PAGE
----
‘In a strange room’ Galgut takes us, the reader, on three journeys, as we become the passenger in his meditation of being a traveller into different places, spaces and zones. These take us to one, The Follower; two, The Lover; and three, The Guardian. It also takes us on three journeys to different countries like the protagonist’s touring companion into his own life journey. In the blurb on the back cover of ‘In a strange room’ there is this following summary:

 

“A young man takes three journeys, through Greece, India and Africa. He travels with little direction, letting the chance encounters of the road dictate his path. But although he knows that he is drifting, he is unable to settle. The people he travels with shape his purpose – as if he can exist only in the eyes of others. And yet each journey ends in disaster.

A novel of longing and thwarted desire, rage and compassion, ‘In a Strange Room; is an extraordinary evocation of one man’s search for live, and a place to call home” (Galgut, D 2010, back cover blurb).

It is the ‘strangeness’ and the sense of being alone and disconnected that the protagonist envelops a sense that he is adrift and alienated and without identity. Alone we travel on his journey of self-discovery finding paths that end with cul-de-sacs and take us to nowhere really. You end up at an end only to be spun around and sent in another direction.

“Beautifully hinged… The novel’s landscapes are breathtaking, agoraphobic in scope and exotic in detail, ranging far from the safety zones towards the unknown and disaster. But it is the internal questing of the narrator that is most disquieting and revealing… ‘In a Strange Room’ is swift, exquisitely written and its journeys are geographically and psychologically fearless” (Hall, S 2010, as cited in Galgut, D 2010).

It is a haunting example of life in a meditative process that inquires into senses of self that leave us alone in thoughts trying to unravel location, senses of security and home, inside boundaries imposed by societal norms. Societal norms act as a benchmark to guide us towards the sensibility of who is in the group and who is on the outside. In the novel, even though people are from other places, culturally, it never really mattered as we were taken on a journey travelling with the protagonist into an endless, lonely, shapeless landscape of not belonging. This ‘Strange Room’ encompasses quite the nonsense of identity and what that even means anymore. Our attitudes and behaviour changes with the protagonist as it would with real-life situations as we merge with his loss of senses of self through location of identity. This is a representation of an identity in crisis.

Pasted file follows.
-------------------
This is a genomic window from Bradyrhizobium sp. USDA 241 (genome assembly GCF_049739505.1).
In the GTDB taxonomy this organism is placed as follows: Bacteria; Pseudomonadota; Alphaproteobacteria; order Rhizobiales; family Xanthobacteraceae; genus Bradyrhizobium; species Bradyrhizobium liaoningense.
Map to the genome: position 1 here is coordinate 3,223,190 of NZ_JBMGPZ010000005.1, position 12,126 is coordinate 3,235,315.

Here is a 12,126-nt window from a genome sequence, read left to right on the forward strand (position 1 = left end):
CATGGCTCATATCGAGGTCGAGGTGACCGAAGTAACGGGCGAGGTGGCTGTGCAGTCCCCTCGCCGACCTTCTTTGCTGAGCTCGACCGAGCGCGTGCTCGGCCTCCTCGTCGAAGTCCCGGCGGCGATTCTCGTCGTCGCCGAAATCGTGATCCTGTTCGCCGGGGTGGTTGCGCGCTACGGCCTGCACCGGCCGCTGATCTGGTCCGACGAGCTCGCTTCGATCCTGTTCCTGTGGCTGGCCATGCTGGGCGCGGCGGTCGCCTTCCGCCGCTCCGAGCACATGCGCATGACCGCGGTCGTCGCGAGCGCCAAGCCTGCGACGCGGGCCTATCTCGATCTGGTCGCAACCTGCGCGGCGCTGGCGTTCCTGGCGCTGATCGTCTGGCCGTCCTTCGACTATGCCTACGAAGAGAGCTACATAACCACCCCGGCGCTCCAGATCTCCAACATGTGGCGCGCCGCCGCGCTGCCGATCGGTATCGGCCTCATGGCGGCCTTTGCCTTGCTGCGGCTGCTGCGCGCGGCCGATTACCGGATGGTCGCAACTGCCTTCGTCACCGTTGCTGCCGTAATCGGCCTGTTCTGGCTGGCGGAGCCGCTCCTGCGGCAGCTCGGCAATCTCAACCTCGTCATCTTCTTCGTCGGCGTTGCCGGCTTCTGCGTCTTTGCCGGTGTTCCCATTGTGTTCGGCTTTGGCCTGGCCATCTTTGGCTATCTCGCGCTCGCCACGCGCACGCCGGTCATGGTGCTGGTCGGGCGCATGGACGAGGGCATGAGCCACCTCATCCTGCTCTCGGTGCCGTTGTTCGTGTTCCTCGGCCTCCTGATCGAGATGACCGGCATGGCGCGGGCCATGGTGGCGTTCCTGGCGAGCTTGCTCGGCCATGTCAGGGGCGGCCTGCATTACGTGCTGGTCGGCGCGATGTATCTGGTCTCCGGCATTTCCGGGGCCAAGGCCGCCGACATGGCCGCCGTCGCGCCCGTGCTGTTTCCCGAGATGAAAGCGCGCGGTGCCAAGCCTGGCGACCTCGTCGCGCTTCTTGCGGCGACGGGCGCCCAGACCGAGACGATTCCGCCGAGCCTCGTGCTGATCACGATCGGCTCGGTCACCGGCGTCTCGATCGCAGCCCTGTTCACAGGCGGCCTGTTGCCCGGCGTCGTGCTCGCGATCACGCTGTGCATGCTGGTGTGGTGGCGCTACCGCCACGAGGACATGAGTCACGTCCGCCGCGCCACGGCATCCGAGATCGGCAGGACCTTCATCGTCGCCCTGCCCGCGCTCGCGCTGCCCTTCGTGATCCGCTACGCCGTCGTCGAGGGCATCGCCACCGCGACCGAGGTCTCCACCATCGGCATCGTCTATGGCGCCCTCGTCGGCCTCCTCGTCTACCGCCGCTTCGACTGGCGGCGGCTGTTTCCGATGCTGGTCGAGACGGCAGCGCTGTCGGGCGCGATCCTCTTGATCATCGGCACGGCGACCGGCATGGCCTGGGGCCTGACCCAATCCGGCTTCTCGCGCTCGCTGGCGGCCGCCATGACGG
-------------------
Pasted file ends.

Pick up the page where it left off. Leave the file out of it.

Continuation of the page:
A deep resonance of empathy is drawn from the protagonists in each of these written works. I identify with this as an ‘author-in-progress’ as I try to find a sense of depth of location, identity and mapping of what it means for me as a female writer in society at this moment in time that converges with technology and the degradation of landscapes and senses of losing what it means to be human in society today. These kinds of works remind the reader of society through dislocation, discontinuity and the mortification of humanity through apathy and ‘senses of self’ that could be applied in words- that silence and meditation may prove ineffective as constructs. So in view to writing myself, poetic verse of this kind, helps awareness of these conditions that I like to follow and take writing to a whole other level. These novels eloquently provide fugitive ‘avenues’ into the social constructs of ‘the-self’ identifying ‘itself’ through discourse imported as published works like this as individual’s journeys of identity into the world, and the crisis of that.

In conclusion, we might find notions of identity are ‘blurred’ in ways of portraying things like in everyday discourse of that ‘coursing’ us in different directions. With this method of analysis it might not be simple to locate its meaning in totality but does capture its essence as an ‘event-processing’ itself relocating. This demonstrates the quality of being in- the ‘in-between, the already left behind and the not yet arrived…’ states that might be required to make senses of identity that are in a crisis of constant on/off change continuously, where meditative thoughts and silence are viewed in that gapless playback philosophically. Life is an ephemeral state of change, as melancholic as it is we seem to cling longingly adrift…

“He has always had a dread of crossing borders, he doesn’t like to leave what’s known and safe for the blank space beyond in which anything can happen. Everything at times of transition takes on a symbolic weight and power. But this too is why he travels. The world you’re moving through flows into another one inside, nothing stays divided any more, this stands for that, weather for mood, landscapes for feeling, for every object there is a corresponding inner gesture, everything turns into metaphor. The border is a line on a map but also drawn inside himself somewhere” (Galgut, D 2010, pp 85-86).

Reference List

Fearon, J. D 1999, ‘What is the identity (As we now use the word)?’, Stanford University, California, pp 1 – 2

Hofmeister, S 2002, ‘Intermediate ‘Time-Space’ the rediscovery of transition in spatial planning and environmental planning’, Time and Society. Volume 11. Number 1, p 114

Yoshimoto, B 1993, ‘Kitchen’, Grove Press, New York, pp 12 – 13

Galgut, D 2010, ‘In a strange room’, Penguin Books, South Africa, back cover blurb, page II and pp 85-86